Maltese Lace

Example of Maltese lace. Example of Maltese lace.

Maltese lace is a form of guipure and bobbin lace from Malta. It is worked traditionally on a tall, thin, upright lace pillow. It is generally made with cream-coloured silk and includes the eight-pointed Maltese cross as one of its motifs. It also includes densely worked leaves known as 'wheat ears' or 'oats', that are rounded in appearance.

The technique was introduced in the mid-nineteenth century by Lady Hamilton Chichester, who asked lacemakers in Genoa to move to Malta. They used the needlelace patterns applied on Malta before, and turned them into bobbin lace. Maltese lace was displayed at the Great Exhibition in London of 1851. Maltese lace became a source of inspiration of Bedfordshire lace.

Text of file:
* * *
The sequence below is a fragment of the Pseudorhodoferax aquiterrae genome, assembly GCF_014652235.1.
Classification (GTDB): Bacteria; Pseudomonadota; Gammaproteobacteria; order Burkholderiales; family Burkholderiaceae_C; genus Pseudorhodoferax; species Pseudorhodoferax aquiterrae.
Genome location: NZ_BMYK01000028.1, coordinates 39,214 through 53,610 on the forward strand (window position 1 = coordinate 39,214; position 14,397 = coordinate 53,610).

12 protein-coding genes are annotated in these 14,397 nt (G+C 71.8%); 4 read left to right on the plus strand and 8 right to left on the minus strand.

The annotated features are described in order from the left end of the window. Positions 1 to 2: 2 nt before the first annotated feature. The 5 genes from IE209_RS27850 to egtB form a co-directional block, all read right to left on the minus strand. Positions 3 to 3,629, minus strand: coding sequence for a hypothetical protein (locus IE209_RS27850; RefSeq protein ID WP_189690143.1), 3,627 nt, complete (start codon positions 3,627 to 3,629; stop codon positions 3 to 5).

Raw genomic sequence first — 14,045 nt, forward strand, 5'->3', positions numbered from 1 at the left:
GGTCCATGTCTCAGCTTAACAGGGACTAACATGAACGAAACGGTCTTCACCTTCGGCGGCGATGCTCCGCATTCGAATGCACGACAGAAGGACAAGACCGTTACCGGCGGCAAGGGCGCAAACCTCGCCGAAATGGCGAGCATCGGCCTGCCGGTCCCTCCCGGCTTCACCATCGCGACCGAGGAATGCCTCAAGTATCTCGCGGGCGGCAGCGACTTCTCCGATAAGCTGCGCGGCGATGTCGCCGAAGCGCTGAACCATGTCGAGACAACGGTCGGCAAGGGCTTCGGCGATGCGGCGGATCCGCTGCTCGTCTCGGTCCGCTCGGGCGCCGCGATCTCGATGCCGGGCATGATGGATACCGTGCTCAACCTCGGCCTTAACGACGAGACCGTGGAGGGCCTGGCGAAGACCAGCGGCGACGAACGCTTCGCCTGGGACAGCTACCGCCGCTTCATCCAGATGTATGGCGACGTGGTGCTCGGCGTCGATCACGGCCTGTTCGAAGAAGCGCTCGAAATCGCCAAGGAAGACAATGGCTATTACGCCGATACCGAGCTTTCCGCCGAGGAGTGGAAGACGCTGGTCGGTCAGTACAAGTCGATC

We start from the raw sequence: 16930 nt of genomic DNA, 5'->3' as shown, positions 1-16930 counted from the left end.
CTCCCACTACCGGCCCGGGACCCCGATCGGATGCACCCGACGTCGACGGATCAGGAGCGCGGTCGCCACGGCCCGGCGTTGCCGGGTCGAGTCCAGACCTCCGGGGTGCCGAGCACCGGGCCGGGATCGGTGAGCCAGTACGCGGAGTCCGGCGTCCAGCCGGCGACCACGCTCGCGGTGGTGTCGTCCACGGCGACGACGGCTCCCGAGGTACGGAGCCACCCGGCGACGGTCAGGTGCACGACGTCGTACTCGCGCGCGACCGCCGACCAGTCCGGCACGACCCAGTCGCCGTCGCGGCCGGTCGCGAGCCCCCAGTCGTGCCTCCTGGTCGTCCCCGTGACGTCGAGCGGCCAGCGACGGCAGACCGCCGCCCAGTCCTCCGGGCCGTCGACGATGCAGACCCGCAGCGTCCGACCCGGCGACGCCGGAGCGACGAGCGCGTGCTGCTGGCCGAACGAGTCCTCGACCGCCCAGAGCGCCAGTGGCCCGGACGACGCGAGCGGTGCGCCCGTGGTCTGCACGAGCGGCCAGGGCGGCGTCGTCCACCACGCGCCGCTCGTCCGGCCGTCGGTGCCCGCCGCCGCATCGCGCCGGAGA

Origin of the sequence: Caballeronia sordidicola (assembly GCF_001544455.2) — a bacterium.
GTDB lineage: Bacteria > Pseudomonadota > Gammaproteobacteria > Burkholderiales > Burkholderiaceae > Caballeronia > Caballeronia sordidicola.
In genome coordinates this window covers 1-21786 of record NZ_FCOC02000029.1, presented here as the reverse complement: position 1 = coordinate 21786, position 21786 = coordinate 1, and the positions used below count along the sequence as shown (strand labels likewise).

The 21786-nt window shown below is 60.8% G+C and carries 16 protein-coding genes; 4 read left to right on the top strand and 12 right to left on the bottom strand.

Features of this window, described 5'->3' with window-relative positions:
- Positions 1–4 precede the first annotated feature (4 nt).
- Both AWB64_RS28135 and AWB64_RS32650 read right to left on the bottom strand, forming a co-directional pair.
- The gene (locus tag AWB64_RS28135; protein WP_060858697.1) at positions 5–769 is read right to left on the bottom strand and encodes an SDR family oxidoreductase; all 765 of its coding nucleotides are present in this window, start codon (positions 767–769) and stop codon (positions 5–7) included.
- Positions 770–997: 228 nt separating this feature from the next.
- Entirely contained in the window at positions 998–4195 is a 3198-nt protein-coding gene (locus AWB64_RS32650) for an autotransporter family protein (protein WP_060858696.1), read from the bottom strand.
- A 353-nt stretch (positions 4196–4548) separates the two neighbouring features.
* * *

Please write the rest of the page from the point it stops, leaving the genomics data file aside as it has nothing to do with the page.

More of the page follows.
Maltese lace is still being worked on Malta and is being promoted by the national government.

Digital source (retrieved 7th June 2017).

Digital source of illustration (retrieved 15th July 2016).


Last modified on Thursday, 08 June 2017 19:01
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